As the title implies, this site will continually update changes and trends in anger management services, research,referrals and provider training. In addition, books,CDs,videos and DVDs used in anger management programs will be introduced.

Friday, August 25, 2006

Building Blocks of Emotional Intelligence

Recently, an executive coaching client, who was also a physician, asked me what the experience of coaching doctors was like for me. The question caught me off guard; I truthfully told him this was something I had never thought about, so I’d have to think about it. After a few minutes, I said: “It’s a real gratifying experience. For me it’s like having offspring, who you nurture, mentor, send off to college, and watch them prosper and grow. You follow their progress and take pride in their accomplishments. It’s like being a proud parent to a large family.” On further reflection, it is why I can’t retire; I love what I do, primarily for the daily appreciation I receive from my work.

A great deal of my work has to do with helping people develop Emotional Intelligence. What I most like about emotional intelligence, or EQ, is that it’s applicable to almost everyone who is interested in improving his or her ability to more comfortably relate to others in any setting.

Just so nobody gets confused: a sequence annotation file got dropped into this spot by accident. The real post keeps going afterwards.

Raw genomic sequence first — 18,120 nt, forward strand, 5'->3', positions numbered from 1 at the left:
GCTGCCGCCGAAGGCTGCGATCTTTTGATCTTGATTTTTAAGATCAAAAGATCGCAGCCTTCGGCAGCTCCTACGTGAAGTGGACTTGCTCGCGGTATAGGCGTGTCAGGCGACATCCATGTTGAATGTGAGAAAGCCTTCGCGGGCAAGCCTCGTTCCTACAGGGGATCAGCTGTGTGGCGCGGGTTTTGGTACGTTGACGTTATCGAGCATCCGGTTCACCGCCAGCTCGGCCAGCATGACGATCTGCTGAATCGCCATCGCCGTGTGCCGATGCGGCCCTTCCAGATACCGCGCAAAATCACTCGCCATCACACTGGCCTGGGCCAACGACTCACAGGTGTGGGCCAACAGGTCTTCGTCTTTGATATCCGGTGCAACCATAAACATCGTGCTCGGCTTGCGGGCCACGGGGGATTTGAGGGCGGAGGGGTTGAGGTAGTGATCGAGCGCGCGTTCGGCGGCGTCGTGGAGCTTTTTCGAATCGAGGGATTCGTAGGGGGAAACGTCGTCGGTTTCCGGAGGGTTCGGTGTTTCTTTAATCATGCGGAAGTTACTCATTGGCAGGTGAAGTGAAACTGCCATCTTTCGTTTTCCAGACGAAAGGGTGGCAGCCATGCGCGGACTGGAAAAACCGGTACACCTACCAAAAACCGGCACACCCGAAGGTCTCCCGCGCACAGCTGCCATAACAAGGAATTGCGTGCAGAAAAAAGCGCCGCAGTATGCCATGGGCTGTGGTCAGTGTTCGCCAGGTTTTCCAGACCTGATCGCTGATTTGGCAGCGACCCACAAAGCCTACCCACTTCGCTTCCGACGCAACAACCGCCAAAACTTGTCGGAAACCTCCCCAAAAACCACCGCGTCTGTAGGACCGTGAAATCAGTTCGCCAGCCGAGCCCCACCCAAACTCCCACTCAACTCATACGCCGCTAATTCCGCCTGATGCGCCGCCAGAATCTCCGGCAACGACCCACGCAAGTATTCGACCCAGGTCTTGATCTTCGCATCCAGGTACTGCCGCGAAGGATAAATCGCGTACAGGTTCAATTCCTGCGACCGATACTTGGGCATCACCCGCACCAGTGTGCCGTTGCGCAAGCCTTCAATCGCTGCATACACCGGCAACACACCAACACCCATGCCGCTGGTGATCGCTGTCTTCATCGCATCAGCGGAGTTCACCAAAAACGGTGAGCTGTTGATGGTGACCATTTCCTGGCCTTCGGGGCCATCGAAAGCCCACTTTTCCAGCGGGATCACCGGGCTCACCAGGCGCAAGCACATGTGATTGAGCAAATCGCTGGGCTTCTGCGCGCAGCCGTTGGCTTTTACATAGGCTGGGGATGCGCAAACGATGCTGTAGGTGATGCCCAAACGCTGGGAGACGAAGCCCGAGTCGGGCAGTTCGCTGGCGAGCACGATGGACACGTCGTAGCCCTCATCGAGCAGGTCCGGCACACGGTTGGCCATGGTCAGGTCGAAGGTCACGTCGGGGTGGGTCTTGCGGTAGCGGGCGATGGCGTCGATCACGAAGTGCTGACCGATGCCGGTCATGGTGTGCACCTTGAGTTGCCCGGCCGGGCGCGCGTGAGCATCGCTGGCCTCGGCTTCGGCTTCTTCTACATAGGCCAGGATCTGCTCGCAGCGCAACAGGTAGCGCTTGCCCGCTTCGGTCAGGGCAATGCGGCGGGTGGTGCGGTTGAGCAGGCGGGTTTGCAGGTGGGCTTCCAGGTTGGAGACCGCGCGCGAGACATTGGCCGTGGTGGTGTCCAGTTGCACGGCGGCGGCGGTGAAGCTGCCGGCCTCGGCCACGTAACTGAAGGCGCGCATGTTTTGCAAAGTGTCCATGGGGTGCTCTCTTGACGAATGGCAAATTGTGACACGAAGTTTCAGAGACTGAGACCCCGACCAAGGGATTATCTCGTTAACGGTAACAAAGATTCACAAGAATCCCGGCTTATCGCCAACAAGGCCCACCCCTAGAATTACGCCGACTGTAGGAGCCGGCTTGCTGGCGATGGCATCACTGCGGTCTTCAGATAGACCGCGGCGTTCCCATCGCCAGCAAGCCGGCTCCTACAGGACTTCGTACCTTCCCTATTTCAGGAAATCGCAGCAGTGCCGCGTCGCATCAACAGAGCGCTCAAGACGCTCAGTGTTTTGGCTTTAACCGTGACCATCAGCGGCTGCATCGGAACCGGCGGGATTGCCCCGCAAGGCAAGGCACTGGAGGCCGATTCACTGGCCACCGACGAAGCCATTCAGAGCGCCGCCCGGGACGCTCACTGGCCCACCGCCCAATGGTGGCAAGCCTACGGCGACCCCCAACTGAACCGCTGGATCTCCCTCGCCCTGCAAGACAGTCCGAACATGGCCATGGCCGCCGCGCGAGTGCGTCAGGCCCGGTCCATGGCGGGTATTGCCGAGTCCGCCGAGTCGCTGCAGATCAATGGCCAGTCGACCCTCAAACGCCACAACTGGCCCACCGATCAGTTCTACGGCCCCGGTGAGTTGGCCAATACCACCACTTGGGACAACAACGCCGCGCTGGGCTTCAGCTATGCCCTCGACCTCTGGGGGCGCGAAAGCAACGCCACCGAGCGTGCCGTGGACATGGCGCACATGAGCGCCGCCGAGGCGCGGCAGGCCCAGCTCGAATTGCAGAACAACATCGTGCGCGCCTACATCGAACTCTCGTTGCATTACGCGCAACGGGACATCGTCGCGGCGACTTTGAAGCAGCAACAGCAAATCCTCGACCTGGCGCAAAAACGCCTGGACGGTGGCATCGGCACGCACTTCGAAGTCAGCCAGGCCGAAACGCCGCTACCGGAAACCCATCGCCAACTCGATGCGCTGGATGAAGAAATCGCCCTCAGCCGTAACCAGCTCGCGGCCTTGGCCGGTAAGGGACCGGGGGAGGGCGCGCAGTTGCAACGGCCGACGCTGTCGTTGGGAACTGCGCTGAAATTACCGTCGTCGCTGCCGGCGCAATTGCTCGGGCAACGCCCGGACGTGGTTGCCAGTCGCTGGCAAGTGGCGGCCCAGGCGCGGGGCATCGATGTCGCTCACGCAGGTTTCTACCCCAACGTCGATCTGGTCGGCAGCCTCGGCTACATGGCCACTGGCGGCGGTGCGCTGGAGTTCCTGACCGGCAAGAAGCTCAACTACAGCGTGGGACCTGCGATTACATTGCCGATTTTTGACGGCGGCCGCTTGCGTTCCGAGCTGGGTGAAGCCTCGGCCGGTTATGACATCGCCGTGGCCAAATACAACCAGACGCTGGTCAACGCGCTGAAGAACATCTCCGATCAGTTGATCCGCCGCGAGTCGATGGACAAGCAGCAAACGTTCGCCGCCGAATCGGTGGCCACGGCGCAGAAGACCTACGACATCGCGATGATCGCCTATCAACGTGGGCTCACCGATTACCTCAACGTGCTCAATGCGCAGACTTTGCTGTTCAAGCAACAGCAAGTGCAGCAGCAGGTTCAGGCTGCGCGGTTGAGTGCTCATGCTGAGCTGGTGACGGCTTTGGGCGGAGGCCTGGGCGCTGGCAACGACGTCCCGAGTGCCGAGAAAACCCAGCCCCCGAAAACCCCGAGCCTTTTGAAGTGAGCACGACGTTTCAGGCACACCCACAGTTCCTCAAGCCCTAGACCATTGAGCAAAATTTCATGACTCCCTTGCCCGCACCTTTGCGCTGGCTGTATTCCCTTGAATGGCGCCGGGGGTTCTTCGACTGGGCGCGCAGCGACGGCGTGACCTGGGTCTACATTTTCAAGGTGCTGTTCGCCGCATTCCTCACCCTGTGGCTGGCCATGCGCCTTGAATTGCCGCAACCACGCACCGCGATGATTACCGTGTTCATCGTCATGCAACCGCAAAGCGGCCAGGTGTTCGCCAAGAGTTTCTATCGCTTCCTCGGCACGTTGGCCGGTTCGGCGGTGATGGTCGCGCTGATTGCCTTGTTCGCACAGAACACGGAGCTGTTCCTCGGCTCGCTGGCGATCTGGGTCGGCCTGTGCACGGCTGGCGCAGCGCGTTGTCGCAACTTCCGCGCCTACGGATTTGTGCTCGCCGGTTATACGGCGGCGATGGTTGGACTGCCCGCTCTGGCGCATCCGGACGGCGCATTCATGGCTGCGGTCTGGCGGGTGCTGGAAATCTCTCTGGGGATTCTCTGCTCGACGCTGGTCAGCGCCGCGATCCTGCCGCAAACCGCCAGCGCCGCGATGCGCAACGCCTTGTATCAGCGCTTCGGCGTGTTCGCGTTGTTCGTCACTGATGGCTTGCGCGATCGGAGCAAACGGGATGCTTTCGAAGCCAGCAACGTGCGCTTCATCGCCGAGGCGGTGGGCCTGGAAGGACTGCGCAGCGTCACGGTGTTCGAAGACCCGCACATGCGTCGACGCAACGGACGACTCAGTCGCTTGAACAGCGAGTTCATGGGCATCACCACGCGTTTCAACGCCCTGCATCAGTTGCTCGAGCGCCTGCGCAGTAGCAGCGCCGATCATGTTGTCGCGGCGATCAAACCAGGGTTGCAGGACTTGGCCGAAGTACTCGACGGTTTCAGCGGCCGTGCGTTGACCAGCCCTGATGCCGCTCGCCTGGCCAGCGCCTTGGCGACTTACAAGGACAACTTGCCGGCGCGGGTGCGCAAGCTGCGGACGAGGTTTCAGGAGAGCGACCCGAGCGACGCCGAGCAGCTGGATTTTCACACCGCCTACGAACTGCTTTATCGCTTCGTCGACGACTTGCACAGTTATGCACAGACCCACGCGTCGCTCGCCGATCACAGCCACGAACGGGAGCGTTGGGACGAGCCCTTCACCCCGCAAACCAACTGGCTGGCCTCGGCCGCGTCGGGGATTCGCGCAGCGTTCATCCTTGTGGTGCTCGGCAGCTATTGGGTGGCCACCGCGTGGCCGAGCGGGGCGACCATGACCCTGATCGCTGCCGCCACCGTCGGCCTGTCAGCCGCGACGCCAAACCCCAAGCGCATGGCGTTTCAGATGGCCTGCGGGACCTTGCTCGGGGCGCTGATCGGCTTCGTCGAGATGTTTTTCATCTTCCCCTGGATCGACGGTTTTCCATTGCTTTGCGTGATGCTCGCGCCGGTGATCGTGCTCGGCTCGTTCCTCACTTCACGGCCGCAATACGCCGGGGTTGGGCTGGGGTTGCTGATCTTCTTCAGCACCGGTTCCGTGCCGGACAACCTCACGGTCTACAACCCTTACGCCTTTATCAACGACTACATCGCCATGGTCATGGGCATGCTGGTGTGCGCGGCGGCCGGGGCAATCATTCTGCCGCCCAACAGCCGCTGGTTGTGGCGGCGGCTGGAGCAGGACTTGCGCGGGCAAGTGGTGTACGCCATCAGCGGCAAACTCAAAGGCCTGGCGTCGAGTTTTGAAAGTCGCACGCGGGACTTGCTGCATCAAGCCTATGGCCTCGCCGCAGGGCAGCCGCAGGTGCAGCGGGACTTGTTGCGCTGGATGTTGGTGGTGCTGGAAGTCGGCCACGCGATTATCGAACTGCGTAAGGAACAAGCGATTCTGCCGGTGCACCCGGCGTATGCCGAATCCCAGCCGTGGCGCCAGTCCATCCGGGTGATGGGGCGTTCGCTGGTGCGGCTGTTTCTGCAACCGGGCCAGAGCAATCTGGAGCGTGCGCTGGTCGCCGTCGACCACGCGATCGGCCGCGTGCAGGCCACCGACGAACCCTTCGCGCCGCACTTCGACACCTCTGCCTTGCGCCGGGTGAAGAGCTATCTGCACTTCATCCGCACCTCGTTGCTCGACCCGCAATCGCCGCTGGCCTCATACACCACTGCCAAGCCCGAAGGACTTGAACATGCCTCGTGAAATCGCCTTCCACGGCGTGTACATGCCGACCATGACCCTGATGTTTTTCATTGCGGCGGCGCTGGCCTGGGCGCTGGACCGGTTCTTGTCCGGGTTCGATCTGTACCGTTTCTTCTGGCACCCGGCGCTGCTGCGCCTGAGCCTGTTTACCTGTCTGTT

EQ is the ability to sense, intuitively understand, and effectively apply the power of emotions as a source of human energy, information, trust, creativity and influence. It is the ability to notice your own feelings and identify their source. Once this occurs, you have identified one of the most powerful of the body’s’ intelligences.

Experts in emotional intelligence contend that, when emotional sources are explored and freely experienced, there is the greatest opportunity to develop your unique potential and follow the directions in you work and life that have meaning. This will deepen your relationships, strengthen your leadership talents, and ignite your creative spirit.